- Rest. Withdrawal is hard on your body, so make sure that you do very little when you are detoxing. If you have children, if possible, should seek out childcare for a few days while going through the worst of it.
- Sleep. You might not get much sleep when you are in alcohol withdrawal, but remember that every little helps. Don’t despair if you have insomnia. When your body is tired enough, you will sleep.
- Eat. You may not feel like eating much, but it is essential to eat something to keep your energy levels up and sugar levels balanced. If you cannot get down solid food, try eating soups and take a multivitamin.
Severe alcohol withdrawal symptoms
The most severe alcohol withdrawal symptoms that someone can experience are known as “Delirium Tremens,” or DTs.
The DTs happen to between 3% to 5% of people who stop drinking heavily. The DTs can be fatal, so if you feel like you may experience them, you must seek professional help before attempting a detox.
Symptoms of delirium tremens include:
- Extreme agitation
- Extreme confusion
- High blood pressure
Your chance of experiencing DTs increases if you have experienced them before, are prone to seizures, were taking drugs while drinking, or have been drinking for more than ten years.
Post Acute Withdrawal Symptoms
Post-acute withdrawal symptoms (PAWS) are symptoms that can occur after someone stops drinking alcohol. These symptoms can include anxiety, depression, irritability, insomnia, and fatigue. PAWS can last between a few months to two years. While they are not as severe as the acute withdrawal stage, they can be unpleasant enough to cause relapse in newly sober people. If you experience post-acute withdrawal symptoms it is important to seek out medical help and ongoing support.
Why do people get Post Acute Withdrawal Symptoms?
PAWS results from changes in brain chemistry that happen when someone stops drinking. Alcohol abuse can cause changes in the levels of some chemicals in the brain, and it may take some time for these levels to return to normal. Alcohol addiction can also cause substantial and lasting changes to the brain. However, many of these can be reversed with continued abstinence and reprogramming, achieved through therapy and an alcohol treatment programme.
How long do Post Acute Withdrawal Symptoms last?
In general, PAWS will last for a few months to a couple of years after someone stops drinking. The severity of the symptoms will also vary, depending on how long and how much they were drinking, whether they have pre-existing physical and mental conditions and their levels of stress. Some people may only experience mild symptoms, while others may have more severe symptoms that make it difficult to function.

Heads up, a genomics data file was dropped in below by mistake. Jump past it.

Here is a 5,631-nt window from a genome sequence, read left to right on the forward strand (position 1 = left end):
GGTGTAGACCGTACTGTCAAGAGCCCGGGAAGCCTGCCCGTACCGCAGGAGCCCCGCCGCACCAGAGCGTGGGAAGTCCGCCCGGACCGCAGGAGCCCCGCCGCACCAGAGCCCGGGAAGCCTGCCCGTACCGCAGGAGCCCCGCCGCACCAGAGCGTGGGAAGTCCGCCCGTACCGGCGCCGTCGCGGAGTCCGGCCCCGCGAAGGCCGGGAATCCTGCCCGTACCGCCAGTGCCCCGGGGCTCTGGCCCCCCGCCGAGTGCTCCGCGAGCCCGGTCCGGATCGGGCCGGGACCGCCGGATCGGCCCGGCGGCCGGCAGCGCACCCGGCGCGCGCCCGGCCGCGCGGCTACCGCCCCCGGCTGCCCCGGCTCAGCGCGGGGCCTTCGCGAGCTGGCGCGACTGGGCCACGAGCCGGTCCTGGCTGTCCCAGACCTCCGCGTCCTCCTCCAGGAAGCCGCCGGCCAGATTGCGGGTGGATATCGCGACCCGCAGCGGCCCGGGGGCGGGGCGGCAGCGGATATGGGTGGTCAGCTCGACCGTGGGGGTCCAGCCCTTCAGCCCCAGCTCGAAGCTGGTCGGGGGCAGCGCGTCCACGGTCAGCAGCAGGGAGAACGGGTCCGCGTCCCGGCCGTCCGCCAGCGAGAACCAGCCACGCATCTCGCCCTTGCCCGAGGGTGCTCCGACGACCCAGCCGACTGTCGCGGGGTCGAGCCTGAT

How can PAWS symptoms be treated after alcohol withdrawal?
There are some things that can be done to help reduce the severity and length of the symptoms. These include:
Get plenty of rest and sleep.
Alcohol addiction is tough on the body and mind. When you get sober, it is time to take it easy for a while. Getting some downtime and ideally, 6 to 8 hours of sleep a night will help speed up the recovery process.
Eat a healthy diet.
When you were drinking, you may not have had the most nutritious diet. In sobriety, it is important to eat plenty of fruits and vegetables and get enough healthy oils and fats in your diet.
It is also important to make sure that you replenish the vitamins and minerals that become depleted during alcohol addiction. Alcohol depletes the body’s stores of vitamin B12, and being under stress can reduce levels of trace minerals in your body. Getting B12 injections and taking trace mineral drops can help you to feel better, faster.
Exercise helps to get your body working well, and it also assists with the mind. When you have PAWS, getting a few sessions of strenuous exercise in can have you feeling better right away. It also has the benefit of increasing the quality of your sleep.
Limiting stress in early recovery is an important part of keeping PAWS to a minimum. Remember to focus on yourself. Now is the time to work on your boundaries.
During early recovery, you should get plenty of “me” time. Try and set aside a little time each day when you can be by yourself and process the day.
Participate in therapy, do step work and attend meetings.
If you have anything on your mind, it can contribute towards PAWS. Any of these will help you to feel a little lighter, which will in turn alleviate some of the PAWS symptoms that you experience.